Wild Swimming Can Boost Your Health


USA Swimming report that more than 27 million Americans swim for fitness. It is an excellent all-round form of exercise if you want to improve your health, and you don’t have to be restricted to the pool. Wild swimming in the rivers, lakes, and oceans is a great way to get out in nature, and you don’t need an expensive gym membership. Not only is wild swimming good for your physical health, but it has also been shown to improve your mental health, relieving the symptoms of depression, and giving you an enormous sense of wellbeing.

Where to go wild swimming

Before you go jumping into the nearest body of water, it is important to think about safety for wild swimming. Bear in mind that over half of drownings occur in natural settings, so make sure that you check the depth of the water and look out for any obstructions. A strong current can be a risk, and it is not always visible on top of the water, so check local guidance before you get into the water. Never swim in water that is stagnant, urban rivers or reedy shallows, and avoid water with blue-green algae. When you are wild swimming, it is advisable to go with someone else, and always wear a colored swim hat so that you can be seen easily. Make sure that you have a good warm-up before you get into the water, and never stay in the water if you are feeling very cold.

Improving your physical health

Wild swimming in cold water stimulates the body’s parasympathetic nervous system (PNS). This is responsible for helping to heal and repair the body. In stimulating the PNS, you will feel content and relaxed, and this will help you have a good night’s sleep. When we swim in cold water, the heart has to work a little bit harder to pump the blood around the body – this will boost your circulation and lower blood pressure. Being immersed will also shock your immune system into producing more antioxidants and white blood cells. This boost to your immune system can help combat viruses and other illnesses.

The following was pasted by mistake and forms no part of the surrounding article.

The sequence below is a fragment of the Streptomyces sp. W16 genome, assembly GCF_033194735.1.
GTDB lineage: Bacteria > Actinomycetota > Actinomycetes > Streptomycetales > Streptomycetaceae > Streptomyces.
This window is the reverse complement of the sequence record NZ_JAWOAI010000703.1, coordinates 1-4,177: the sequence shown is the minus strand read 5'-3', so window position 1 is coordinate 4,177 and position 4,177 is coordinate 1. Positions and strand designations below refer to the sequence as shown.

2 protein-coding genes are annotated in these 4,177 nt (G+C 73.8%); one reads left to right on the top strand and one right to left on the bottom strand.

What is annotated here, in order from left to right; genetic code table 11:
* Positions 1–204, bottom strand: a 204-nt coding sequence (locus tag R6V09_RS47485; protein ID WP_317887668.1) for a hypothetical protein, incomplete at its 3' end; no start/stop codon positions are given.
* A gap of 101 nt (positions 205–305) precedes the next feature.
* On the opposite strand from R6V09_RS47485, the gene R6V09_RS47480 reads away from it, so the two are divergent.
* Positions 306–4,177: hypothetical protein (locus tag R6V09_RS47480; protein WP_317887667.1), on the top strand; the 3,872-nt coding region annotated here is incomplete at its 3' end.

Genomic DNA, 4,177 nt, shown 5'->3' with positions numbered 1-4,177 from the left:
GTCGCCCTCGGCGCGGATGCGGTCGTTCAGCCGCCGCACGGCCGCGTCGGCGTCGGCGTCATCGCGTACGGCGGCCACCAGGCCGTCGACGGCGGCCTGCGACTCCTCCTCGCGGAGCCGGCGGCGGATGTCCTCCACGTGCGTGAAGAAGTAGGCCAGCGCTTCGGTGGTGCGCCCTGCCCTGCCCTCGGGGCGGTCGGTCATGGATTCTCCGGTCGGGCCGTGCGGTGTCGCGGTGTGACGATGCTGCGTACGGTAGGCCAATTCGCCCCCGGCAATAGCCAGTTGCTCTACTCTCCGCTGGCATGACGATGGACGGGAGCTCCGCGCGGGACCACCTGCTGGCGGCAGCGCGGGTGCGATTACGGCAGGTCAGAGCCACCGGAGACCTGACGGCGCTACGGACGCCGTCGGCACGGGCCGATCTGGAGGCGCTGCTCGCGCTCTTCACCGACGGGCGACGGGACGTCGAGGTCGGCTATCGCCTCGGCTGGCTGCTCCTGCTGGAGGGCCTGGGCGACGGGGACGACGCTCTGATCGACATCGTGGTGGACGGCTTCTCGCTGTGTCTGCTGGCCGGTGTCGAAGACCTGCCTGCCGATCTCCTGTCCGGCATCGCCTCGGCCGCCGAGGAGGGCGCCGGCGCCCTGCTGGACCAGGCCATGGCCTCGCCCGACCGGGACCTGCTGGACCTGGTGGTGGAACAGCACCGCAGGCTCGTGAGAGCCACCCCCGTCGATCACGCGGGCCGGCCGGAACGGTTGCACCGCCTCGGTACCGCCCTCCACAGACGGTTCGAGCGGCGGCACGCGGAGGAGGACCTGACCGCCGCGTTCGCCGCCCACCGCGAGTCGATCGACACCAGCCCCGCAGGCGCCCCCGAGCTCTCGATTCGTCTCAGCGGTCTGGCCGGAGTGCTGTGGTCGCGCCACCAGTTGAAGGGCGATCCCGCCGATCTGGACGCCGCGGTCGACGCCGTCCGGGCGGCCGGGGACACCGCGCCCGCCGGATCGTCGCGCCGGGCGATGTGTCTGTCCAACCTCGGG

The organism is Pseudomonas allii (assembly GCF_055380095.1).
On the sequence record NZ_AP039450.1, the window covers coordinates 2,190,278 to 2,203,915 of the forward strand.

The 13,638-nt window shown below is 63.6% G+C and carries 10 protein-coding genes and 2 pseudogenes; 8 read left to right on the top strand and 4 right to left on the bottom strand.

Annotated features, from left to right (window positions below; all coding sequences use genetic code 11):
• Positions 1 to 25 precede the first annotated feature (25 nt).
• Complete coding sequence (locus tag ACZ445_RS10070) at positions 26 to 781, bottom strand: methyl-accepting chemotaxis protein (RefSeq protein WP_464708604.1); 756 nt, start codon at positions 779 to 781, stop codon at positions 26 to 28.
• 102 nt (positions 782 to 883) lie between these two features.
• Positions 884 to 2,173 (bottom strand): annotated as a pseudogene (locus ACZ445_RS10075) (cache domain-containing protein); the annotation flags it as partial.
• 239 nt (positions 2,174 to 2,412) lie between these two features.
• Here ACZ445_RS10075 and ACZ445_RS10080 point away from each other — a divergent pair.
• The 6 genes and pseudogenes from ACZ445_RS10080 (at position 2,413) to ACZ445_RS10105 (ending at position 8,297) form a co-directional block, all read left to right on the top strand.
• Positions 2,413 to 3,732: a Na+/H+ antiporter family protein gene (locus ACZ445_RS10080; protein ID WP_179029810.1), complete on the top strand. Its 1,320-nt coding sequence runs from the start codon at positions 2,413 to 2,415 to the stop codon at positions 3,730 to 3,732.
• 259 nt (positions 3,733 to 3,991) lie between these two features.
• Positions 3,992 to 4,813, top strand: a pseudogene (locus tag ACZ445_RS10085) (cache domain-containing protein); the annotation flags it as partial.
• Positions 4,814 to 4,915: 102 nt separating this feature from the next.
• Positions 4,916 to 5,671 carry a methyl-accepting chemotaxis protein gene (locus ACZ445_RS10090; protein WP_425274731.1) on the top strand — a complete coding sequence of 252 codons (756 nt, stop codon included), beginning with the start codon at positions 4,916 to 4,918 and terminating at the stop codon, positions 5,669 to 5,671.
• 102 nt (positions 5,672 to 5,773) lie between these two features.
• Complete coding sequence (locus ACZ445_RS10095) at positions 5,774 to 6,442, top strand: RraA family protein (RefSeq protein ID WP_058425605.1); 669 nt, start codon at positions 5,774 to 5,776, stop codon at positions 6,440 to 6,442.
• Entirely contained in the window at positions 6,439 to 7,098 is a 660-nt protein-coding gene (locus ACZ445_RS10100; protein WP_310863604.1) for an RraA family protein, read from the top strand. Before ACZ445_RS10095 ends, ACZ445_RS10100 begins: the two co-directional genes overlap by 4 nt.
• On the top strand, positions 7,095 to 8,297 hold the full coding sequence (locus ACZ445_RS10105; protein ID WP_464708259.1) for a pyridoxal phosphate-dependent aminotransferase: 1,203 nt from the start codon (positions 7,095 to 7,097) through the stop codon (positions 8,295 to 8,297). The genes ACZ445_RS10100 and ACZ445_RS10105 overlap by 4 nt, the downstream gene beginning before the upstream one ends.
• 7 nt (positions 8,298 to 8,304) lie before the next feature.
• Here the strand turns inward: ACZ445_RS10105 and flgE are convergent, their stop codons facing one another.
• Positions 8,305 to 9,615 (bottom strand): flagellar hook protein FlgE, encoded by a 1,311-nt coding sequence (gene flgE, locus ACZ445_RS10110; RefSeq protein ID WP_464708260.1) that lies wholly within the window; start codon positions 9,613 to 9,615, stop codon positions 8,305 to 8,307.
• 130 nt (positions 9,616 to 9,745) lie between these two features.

Improving your mental health

Swimming in cold water can initially make your skin feel prickly or sting a little. To combat this feeling, the body produces endorphins that give you a feeling of wellbeing that continues long after you have got dried. The endorphins also help reduce stress and anxiety so that you feel happier. The exercise stimulates the body to produce a unique protein known as Brain-Derived Neurotrophic Factor (BDNF). This protein repairs and protects our memory, as well as assisting with the release of endorphins. Research has also found that the combination of exercise, beautiful blue views and the camaraderie of swimming with others has a profound positive effect on wellbeing.

Wild swimming is a fantastic form of exercise for all muscle groups and will improve your overall fitness levels. There are also significant benefits for your mental health, and it can give you an uplifting sense of wellbeing.

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